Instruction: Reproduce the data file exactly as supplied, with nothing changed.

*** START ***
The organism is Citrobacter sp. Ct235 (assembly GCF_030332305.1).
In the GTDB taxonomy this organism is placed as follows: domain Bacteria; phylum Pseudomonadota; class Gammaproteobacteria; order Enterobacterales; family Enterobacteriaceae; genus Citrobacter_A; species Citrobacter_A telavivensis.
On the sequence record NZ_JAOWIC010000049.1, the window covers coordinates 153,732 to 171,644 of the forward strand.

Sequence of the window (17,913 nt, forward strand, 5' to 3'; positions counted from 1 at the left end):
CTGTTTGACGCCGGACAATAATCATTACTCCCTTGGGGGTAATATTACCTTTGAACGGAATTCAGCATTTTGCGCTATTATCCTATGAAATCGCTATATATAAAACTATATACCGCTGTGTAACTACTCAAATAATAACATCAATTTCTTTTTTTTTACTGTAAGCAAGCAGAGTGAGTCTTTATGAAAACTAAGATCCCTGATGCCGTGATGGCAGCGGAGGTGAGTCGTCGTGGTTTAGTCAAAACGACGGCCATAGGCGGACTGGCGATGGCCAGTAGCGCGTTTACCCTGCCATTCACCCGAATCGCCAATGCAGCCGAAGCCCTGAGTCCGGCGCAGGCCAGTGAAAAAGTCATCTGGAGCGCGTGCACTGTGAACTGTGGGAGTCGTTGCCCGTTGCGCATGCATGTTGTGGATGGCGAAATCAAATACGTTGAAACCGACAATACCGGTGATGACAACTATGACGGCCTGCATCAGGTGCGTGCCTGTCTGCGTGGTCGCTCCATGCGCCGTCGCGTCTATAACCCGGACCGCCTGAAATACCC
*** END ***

The organism is Citrobacter sp. Ct235 (assembly GCF_030332305.1).
In the GTDB taxonomy this organism is placed as follows: domain Bacteria; phylum Pseudomonadota; class Gammaproteobacteria; order Enterobacterales; family Enterobacteriaceae; genus Citrobacter_A; species Citrobacter_A telavivensis.
On the sequence record NZ_JAOWIC010000049.1, the window covers coordinates 153,732 to 171,644 of the forward strand.

Sequence of the window (17,913 nt, forward strand, 5' to 3'; positions counted from 1 at the left end):
CTGTTTGACGCCGGACAATAATCATTACTCCCTTGGGGGTAATATTACCTTTGAACGGAATTCAGCATTTTGCGCTATTATCCTATGAAATCGCTATATATAAAACTATATACCGCTGTGTAACTACTCAAATAATAACATCAATTTCTTTTTTTTTACTGTAAGCAAGCAGAGTGAGTCTTTATGAAAACTAAGATCCCTGATGCCGTGATGGCAGCGGAGGTGAGTCGTCGTGGTTTAGTCAAAACGACGGCCATAGGCGGACTGGCGATGGCCAGTAGCGCGTTTACCCTGCCATTCACCCGAATCGCCAATGCAGCCGAAGCCCTGAGTCCGGCGCAGGCCAGTGAAAAAGTCATCTGGAGCGCGTGCACTGTGAACTGTGGGAGTCGTTGCCCGTTGCGCATGCATGTTGTGGATGGCGAAATCAAATACGTTGAAACCGACAATACCGGTGATGACAACTATGACGGCCTGCATCAGGTGCGTGCCTGTCTGCGTGGTCGCTCCATGCGCCGTCGCGTCTATAACCCGGACCGCCTGAAATACCC